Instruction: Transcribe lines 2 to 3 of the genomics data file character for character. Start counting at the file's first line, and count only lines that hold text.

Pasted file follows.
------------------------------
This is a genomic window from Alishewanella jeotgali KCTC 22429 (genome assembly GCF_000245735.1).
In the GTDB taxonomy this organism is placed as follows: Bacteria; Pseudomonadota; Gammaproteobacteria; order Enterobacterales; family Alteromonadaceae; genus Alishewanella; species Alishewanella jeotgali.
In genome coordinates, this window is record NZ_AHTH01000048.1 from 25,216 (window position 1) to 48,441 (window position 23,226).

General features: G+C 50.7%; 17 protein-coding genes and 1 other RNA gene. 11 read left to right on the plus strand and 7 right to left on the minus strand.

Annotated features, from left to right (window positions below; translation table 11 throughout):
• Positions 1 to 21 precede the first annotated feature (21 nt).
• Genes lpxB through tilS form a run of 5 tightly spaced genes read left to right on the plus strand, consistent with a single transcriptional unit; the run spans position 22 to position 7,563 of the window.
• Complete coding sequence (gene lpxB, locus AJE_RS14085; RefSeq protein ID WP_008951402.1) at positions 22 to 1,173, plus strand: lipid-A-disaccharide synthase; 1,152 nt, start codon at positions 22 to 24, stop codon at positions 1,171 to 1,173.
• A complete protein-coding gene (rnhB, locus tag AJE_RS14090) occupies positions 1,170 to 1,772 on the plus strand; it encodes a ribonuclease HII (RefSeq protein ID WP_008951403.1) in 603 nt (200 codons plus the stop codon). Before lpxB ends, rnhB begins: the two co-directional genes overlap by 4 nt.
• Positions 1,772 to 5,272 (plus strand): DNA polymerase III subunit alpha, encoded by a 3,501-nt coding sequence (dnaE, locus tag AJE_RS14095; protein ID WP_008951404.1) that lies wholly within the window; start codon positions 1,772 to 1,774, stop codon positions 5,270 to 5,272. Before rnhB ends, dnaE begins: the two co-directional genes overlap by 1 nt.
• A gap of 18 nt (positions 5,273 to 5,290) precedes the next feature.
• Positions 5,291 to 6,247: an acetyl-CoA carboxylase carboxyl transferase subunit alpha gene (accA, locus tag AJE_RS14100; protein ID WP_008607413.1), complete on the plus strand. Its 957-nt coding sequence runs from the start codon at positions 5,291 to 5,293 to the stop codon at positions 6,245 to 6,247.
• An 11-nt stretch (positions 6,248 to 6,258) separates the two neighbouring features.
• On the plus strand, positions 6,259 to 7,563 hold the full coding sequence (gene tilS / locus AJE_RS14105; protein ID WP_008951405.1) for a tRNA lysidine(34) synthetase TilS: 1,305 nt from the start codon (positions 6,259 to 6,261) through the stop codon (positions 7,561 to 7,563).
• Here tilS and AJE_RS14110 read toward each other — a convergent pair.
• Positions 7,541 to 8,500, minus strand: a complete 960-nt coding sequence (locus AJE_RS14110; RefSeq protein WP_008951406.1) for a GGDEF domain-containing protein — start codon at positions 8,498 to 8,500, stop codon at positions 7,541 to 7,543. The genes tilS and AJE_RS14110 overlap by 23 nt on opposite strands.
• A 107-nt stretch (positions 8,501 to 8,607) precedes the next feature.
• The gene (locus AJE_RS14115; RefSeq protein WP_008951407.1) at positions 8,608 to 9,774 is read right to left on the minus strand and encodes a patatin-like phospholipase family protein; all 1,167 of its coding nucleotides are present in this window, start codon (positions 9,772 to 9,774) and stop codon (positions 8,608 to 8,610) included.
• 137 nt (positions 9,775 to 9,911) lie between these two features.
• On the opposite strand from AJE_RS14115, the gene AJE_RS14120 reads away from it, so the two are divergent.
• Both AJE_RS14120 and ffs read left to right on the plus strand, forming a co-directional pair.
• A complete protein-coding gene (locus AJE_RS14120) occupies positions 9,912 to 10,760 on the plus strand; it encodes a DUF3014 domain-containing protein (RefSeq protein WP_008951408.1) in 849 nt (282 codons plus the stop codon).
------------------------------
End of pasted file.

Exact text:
In the GTDB taxonomy this organism is placed as follows: Bacteria; Pseudomonadota; Gammaproteobacteria; order Enterobacterales; family Alteromonadaceae; genus Alishewanella; species Alishewanella jeotgali.
In genome coordinates, this window is record NZ_AHTH01000048.1 from 25,216 (window position 1) to 48,441 (window position 23,226).